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Saturday, January 23, 2010

Jessica's encounter

This is now world-wide news. A concise report summarizes the news by Radio New Zealand:

Australian teenage sailor Jessica Watson says she has survived her toughest test yet on her round the world trip with her yacht being forced on its side four times by big waves and high winds in the Atlantic ocean.

Miss Watson's online blog says after experiencing her first knockdown, which is when the mast goes into the sea, she then had three more during an eight-hour storm on Saturday.

The ABC reports the winds were gusting up to 70 knots with a swell of up to 10 metres.

Miss Watson, who's attempting the record as the youngest to sail solo around the world, has now passed the 11,000 nautical mile mark in her boat, Ella's Pink Lady.

Examiner.com quotes a spokesman from Watson's website:

"Jessica Watson has faced her toughest test to date on her solo circumnavigation, having experienced a violent storm overnight with hurricane-force wind gusts of up to 70 knots and a swell of 7-10 metres, in the middle of the Atlantic Ocean.

Jessica also experienced her first knockdown and then had to endure three more during the eight hour storm. A ‘knockdown’ is when the mast goes below horizontal and into the sea. In Jessica's case, she was hit by a series of rogue waves."
The 16 year old has ample warnings about the freaque waves during her planning stage of the adventure. So the encounter can't be construed as "unexpected". Still freaque wave occurrences are always unexpected, even though they are known to happen only no one knows where or when or what or how. Now that she has really encountered the real thing, good luck to her for a safe voyage the rest of her journey!


Update 1/24/2010:

This from Jessica's blog:
My quite sunny conditions ended with a bit of a bang, Ella's Pink Lady and I have been having a very interesting time out here. The wind had been expected to rise to a near gale, but none of the computers or forecasts picked that it would reach the 65knots that I recorded, before losing the wind instruments in a knockdown!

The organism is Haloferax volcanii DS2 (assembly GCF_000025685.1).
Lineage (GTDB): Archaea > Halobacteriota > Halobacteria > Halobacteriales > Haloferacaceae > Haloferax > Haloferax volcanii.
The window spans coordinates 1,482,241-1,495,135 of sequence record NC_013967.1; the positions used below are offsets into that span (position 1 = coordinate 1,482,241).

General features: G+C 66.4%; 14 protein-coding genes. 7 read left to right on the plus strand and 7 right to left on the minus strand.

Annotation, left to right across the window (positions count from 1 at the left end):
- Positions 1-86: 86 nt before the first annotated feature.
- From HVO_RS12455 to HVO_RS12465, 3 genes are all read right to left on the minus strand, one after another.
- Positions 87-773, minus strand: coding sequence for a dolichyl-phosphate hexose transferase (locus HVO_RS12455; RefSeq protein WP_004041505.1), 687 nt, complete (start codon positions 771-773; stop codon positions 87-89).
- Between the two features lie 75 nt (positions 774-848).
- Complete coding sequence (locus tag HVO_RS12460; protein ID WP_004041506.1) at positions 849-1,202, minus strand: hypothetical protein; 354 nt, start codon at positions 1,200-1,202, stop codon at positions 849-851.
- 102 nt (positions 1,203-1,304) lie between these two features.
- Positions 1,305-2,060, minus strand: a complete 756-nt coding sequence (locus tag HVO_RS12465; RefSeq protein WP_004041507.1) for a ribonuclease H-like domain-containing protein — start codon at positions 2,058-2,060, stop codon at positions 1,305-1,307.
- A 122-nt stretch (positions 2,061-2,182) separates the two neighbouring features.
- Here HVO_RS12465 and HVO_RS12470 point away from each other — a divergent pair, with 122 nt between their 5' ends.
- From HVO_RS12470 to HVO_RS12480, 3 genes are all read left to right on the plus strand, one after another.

That much wind means some very big and nasty waves. To give you an idea of the conditions, they were similar to and possibly worse than those of the terrible 1998 Sydney to Hobart Race. We experienced a total of 4 knockdowns, the second was the most severe with the mast being pushed 180 degrees in to the water. Actually pushed isn't the right word, it would be more accurate to say that Ella's Pink Lady was picked up, thrown down a wave, then forced under a mountain of breaking water and violently turned upside down.

With everything battened down and conditions far too dangerous to be on deck, there wasn't anything I could do but belt myself in and hold on. Under just the tiny storm jib, the big electric autopilot did an amazing job of holding us on course downwind, possibly or possibly not helped by my yells of encouragement! It was only the big rogue waves that hit at us at an angle (side on) that proved dangerous and caused the knockdowns.

The solid frame of the targa (the frame that supports the solar panels) is bent out of shape and warped (see pic below), which provides a pretty good idea of the force of the waves. Solid inch thick stainless steel tube doesn't exactly just bend in the breeze, so I think you could say that Ella's Pink Lady has proven herself to be a very tough little boat!

Thanks Jessica, for such an upbeat, detailed description of a terrifying, nasty encounter with freaque waves out there by yourself!

Perhaps the best headline reporting this encounter belongs to Couriermail with "Jessica Watson tames the storm" and the following commentary:

WE ALL breathed a sigh of relief when brave young yachtswoman Jessica Watson successfully navigated the infamous Cape Horn off the southern tip of South America.

Given the gale-force winds and hill-like seas, little wonder it's called the Mount Everest of sailing. But Jessica's most recent encounter with 70 knot winds and 10m waves in the south Atlantic proves the young sailor's challenges are far from over. She's at about the halfway mark in her journey, and we're sure Jessica can meet those challenges. We look forward to her safe return.

Indeed she CAN most certainly meet those challenges. God bless and God speed!

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